Defeat Consumerism (For A Day)!

So instead of Christmas, we celebrated the life of Anaxagoras, history’s first recorded scientist and atheist. And instead of giving my kids presents, we gave them power vouchers. Chrissy and I made up our own books of vouchers for the kids. They give the kids some extra power – for example, the ones I made up say things such as:

“This voucher entitles the bearer to spend an hour at the park alone with Dad.”

“This voucher entitles the bearer to get out of doing the dishes when it’s his turn.”

“This voucher entitles the bearer to a trip to Laserforce.”

They basically let my kids have a little bit of additional power than they normally would.

The vouchers Chrissy made up for the kids are similar, but contain special ones that let the kids go busking with her but keep all of the proceeds.

I was pretty happy with this approach and I think the kids were excited as well. The last thing they needed was more stuff they would have thrown in the corner after a few days and forgotten all about. And it’s better for the environment. And it forces me to spend more quality time with my kids. It’s a win all round, I think.

Celebrate Atheism on Anaxagoras Day

I’m having another attempt this year to promote my alternative celebration on December 25 “Anaxagoras Day”.

Anaxagoras was the first recorded atheist; has been described as the first scientist; and was the first philosopher to take up at his abode at Athens. He was the father of the idea of atoms and the teacher of Pericles. Around 450BCE he wrote his treatise “On Nature” which declared (among other things but we don’t know much of it, as it’s been lost to history) that the sun was a red-hot stone (an idea borrowed from the ideas of Anaximenes) and that the moon was made of earth and derives it’s light from the sun. He was accused of being an atheist, sentenced to death, but seems to have escaped (probably with the help of Pericles) and was exiled from Athens.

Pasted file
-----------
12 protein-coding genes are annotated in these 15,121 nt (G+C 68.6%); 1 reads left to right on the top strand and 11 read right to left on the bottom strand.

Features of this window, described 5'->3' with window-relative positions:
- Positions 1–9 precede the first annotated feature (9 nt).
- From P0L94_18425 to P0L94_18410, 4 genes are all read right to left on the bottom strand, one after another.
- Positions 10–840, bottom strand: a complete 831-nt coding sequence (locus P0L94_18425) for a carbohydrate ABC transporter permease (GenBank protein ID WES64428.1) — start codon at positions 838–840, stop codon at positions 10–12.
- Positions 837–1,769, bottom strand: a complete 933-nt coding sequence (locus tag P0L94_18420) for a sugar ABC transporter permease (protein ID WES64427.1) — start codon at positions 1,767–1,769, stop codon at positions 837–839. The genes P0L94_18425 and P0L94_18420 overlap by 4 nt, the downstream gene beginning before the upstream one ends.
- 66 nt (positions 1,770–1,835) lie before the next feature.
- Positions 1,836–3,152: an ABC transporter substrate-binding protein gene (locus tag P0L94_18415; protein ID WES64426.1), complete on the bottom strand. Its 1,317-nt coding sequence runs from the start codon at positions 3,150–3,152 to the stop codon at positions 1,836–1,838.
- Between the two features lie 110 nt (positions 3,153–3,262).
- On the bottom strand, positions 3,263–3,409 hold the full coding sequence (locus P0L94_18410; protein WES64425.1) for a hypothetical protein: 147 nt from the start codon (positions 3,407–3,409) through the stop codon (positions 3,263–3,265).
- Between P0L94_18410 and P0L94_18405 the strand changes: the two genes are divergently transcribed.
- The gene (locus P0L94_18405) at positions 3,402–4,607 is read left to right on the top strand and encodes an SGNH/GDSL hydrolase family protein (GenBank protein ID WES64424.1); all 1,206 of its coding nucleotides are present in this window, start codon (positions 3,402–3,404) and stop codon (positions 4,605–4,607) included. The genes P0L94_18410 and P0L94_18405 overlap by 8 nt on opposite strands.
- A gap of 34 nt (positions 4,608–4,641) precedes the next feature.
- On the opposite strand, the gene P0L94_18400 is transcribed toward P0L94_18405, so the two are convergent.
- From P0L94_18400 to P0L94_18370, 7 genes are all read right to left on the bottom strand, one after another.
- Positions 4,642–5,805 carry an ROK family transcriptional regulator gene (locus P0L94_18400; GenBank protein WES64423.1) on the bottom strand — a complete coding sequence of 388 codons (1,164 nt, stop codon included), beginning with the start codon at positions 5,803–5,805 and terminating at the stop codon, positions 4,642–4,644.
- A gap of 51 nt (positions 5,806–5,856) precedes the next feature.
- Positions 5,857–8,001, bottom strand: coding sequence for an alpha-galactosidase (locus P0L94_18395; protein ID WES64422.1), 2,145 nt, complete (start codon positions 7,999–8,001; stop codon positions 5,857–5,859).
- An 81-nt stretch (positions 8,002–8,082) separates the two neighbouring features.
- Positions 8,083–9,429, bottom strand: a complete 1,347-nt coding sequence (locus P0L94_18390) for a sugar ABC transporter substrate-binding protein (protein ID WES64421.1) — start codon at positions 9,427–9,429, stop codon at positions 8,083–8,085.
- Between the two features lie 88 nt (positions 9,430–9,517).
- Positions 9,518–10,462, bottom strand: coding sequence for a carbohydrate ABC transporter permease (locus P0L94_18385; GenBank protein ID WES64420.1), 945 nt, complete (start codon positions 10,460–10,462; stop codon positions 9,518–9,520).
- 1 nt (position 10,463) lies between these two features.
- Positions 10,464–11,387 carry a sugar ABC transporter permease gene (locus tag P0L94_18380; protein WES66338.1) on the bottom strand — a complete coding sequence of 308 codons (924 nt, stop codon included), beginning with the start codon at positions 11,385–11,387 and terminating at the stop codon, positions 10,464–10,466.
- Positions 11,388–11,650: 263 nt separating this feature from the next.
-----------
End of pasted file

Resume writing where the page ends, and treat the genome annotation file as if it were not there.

According to Britannica: “About 480 Anaxagoras moved to Athens, then becoming the centre of Greek culture, and brought from Ionia the new practice of philosophy and the spirit of scientific inquiry. After 30 years’ residence in Athens, he was prosecuted on a charge of impiety for asserting that the Sun is an incandescent stone somewhat larger than the region of the Peloponnese.”

If you want to join us in celebrating the life of Anaxagoras, just join the Facebook group. I just see it as a day to celebrate the fact that we CAN be atheists without fear of persecution. It’s a great day to think up a way to spread a little bit of rational thinking.